By Jim Schutze
By Rachel Watts
By Lauren Drewes Daniels
By Anna Merlan
By Lee Escobedo
By Eric Nicholson
By the time you read this, the Dallas Stars will either be down two games to none in the Western Conference finals against the Detroit Red Wings or have the series all knotted up at one game apiece; by the time you read this, the Stars will either have their backs against the boards, or they will resemble the team that won the Presidents' Trophy just a few weeks ago. By the time you read this, the Stars will have either recovered from their embarrassing performance in Game 1 last Sunday--A puny 14 shots on goal! Shut out at home!--or they will have found themselves stuck in the Reunion Arena slush one more time, drowning in the slowly melting ice.
These Dallas Stars, already written off by the self-proclaimed prognosticators and skeptics who fill Dallas' airwaves with their sports talk-talk-talk, are a schizophrenic lot: One minute, they look like world-beaters, defeating the San Jose Sharks and the Edmonton Oilers with decisive offense and dominant defense; the puck looks as big as a Frisbee to goaltender Ed Belfour, and everyone not on the disabled list seems able to score at will. But the next moment, the Stars suddenly look lost on a thawing pond. They pull the plug on their power play opportunities and squander easy opportunities; they play offense on defense and defense on offense, and they take desperate cheap shots that result in costly penalty minutes. On Sunday against the Red Wings, the Stars barely resembled the NHL's best regular-season team--they looked more like junior-hockey amateurs in an exhibition game, displaying the enthusiasm of the dead in the second and third periods. They were lucky to escape by the score of 2-0.
"We just didn't play as hard as we can today," Belfour said after the game. It was an example of profound understatement.
A few days earlier, Belfour, Mike Modano, and their teammates often spoke of how "magnified" things become during deep playoff games: Every second counts, every play matters, every penalty hurts, and every shot on goal means the difference between an early summer vacation and one more game. "There's no time for slacking off five or six minutes here or there," Modano explained. "There's no times for letdowns in your game. One play might dictate the outcome of the game. You can't take any shifts off. You have to keep pressing."
In Game 1, Modano got off only two shots; he would also accrue two penalties during the game's first 38 minutes--one for holding, another for hooking. He seemed to play with frustration; he looked tense, uncomfortable, and he was unable to shake loose the Red Wings who teemed around him every time he skated into the middle of the ice. If Modano plays like this the rest of the series, the Stars might well be out of the playoffs one week after the series began.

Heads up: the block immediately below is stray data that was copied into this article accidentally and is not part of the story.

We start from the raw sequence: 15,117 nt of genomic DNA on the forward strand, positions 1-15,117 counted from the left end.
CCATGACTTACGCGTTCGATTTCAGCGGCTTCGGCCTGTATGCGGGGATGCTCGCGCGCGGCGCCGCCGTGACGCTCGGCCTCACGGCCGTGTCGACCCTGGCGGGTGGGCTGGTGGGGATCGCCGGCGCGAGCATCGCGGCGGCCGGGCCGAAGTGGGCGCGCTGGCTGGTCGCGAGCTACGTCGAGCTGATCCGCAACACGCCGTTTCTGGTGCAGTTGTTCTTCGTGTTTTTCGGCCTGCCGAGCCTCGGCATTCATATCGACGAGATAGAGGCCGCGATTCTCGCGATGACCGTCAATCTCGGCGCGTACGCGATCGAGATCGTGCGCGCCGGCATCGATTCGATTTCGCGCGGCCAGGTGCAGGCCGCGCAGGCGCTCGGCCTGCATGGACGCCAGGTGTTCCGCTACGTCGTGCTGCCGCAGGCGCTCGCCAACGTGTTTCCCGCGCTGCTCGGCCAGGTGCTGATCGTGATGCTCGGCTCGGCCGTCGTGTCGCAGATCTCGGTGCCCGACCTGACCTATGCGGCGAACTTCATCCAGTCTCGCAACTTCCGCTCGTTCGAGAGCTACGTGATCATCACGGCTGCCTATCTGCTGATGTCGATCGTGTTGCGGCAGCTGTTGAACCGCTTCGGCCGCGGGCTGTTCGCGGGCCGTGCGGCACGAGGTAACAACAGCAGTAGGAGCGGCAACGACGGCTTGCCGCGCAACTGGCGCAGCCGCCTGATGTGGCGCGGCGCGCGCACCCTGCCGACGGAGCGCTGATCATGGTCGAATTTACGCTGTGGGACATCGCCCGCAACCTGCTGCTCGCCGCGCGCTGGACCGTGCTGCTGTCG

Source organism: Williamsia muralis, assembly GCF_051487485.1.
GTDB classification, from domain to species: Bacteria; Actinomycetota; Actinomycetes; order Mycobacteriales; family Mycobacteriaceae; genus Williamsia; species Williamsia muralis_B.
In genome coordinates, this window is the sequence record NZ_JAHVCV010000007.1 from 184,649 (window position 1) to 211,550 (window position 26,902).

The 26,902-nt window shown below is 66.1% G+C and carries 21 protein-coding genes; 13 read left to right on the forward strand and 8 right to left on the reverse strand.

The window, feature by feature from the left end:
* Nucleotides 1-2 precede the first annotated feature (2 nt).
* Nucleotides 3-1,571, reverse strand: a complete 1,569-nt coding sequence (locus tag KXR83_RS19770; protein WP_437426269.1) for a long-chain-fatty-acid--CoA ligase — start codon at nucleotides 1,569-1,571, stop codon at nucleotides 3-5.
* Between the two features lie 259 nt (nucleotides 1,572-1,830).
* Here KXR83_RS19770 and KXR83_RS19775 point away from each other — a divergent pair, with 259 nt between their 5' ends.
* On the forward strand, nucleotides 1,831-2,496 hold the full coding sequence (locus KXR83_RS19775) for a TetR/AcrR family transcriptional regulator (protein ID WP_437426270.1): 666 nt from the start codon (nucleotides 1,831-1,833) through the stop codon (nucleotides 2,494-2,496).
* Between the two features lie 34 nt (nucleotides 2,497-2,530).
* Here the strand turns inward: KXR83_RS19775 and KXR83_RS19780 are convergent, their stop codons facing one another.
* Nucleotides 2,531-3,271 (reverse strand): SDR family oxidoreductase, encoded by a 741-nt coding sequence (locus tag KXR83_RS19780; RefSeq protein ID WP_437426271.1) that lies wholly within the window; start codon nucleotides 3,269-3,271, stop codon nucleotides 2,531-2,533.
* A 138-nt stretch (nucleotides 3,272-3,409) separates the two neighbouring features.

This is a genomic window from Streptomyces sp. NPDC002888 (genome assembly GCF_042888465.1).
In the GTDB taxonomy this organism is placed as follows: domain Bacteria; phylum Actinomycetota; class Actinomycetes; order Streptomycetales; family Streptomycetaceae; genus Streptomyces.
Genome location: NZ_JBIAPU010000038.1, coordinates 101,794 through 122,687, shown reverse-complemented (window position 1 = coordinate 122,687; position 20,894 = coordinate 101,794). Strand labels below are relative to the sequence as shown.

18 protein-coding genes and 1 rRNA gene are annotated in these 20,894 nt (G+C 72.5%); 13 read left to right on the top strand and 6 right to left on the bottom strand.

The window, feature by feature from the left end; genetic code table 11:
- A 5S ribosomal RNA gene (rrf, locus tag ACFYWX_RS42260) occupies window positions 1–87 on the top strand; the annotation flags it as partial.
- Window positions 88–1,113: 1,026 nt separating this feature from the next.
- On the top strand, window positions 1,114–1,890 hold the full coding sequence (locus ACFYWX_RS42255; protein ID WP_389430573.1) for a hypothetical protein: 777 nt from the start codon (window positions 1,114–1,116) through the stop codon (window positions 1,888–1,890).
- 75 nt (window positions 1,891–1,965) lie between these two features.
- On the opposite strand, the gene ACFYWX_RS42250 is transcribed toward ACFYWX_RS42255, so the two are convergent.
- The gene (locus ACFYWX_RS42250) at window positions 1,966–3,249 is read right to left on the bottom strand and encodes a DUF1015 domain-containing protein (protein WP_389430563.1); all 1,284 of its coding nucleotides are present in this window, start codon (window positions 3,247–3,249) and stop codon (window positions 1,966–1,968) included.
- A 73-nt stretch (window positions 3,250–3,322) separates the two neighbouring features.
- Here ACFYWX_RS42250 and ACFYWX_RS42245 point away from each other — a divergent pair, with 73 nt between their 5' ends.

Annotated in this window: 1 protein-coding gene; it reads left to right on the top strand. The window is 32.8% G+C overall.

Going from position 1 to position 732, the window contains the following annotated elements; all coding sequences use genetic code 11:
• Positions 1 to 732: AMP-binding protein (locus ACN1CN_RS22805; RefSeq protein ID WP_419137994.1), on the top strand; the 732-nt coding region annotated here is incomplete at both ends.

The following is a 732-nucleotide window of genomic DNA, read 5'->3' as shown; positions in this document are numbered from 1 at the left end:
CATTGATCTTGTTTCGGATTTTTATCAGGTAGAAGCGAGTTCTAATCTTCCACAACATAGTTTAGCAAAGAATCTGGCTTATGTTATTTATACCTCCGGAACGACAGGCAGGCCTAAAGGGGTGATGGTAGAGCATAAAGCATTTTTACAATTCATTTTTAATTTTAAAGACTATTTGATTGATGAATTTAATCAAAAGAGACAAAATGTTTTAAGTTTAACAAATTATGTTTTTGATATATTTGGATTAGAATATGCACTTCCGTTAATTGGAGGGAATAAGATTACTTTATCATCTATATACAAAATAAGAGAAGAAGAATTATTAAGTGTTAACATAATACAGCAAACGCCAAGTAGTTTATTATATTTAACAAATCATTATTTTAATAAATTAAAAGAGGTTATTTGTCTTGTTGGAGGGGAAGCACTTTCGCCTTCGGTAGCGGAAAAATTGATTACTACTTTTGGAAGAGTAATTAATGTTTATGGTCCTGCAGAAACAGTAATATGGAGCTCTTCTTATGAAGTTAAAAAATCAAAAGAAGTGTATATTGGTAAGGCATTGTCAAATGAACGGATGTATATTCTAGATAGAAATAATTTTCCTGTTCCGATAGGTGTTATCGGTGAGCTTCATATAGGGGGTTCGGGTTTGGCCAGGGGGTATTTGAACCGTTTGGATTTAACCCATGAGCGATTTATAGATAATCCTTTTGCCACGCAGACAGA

Flashback to the Wednesday before Game 1, after a morning practice at the Stars Center in Valley Ranch.
Modano was still wearing his skates when the cameras and notebooks and tape recorders were in his face. Sitting in front of his locker, he still had on his thick pads, still had not wiped the sweat from his flushed face. He was still even a little out of breath from the rigorous practice that had ended just moments before.
For half an hour, the reporters--many of whom had never even been in the Stars Center--grilled Modano about all manner of things, from the upcoming conference finals against the Red Wings to his newfound fame and wealth in Dallas. And for half an hour, the 27-year-old multimillionaire center answered every question with affable grace.
A few of his teammates were amused at the attention; others seemed a little irritated. When one out-of-towner asked whether the Dallas-Detroit series was a battle of paychecks--Red Wings center Sergei Federov collected $12 million for helping his team to the conference finals, while Modano had recently signed a guaranteed six-year, $43.5 million deal--Stars right wing Pat Verbeek, who sits next to Modano, grumbled to everyone and no one: "Is that all you guys care about? Money? Get off of it, willya?" Verbeek just sat in front of his stall, not saying anything else for a while. "I have nothing to say right now," he explained. "Come see me tomorrow."
It was either a tense moment or one easily laughed off; when you are eight wins away from the ultimate goal--The Cup--or just four losses away from a tee time, the difference is negligible. That morning, Coach Ken Hitchcock led a practice so brutal it was just a paying crowd away from a game. And, he explained, "we haven't even begun to prepare for Detroit. That comes Friday and Saturday."
In 31 years of existence, the Dallas Stars (born in 1967 as the Minnesota North Stars) have never won a Stanley Cup; theirs is a no-win streak almost as long as that of the Washington Senators-cum-Texas Rangers, a team that doesn't even know what the second round of the playoffs looks like. At least the Stars have been to the Cup finals: first in 1981, losing in five games to the New York Islanders and the great Mike Bossy, then again in 1991, failing in defeat to an injured Mario Lemieux and his Pittsburgh Penguins.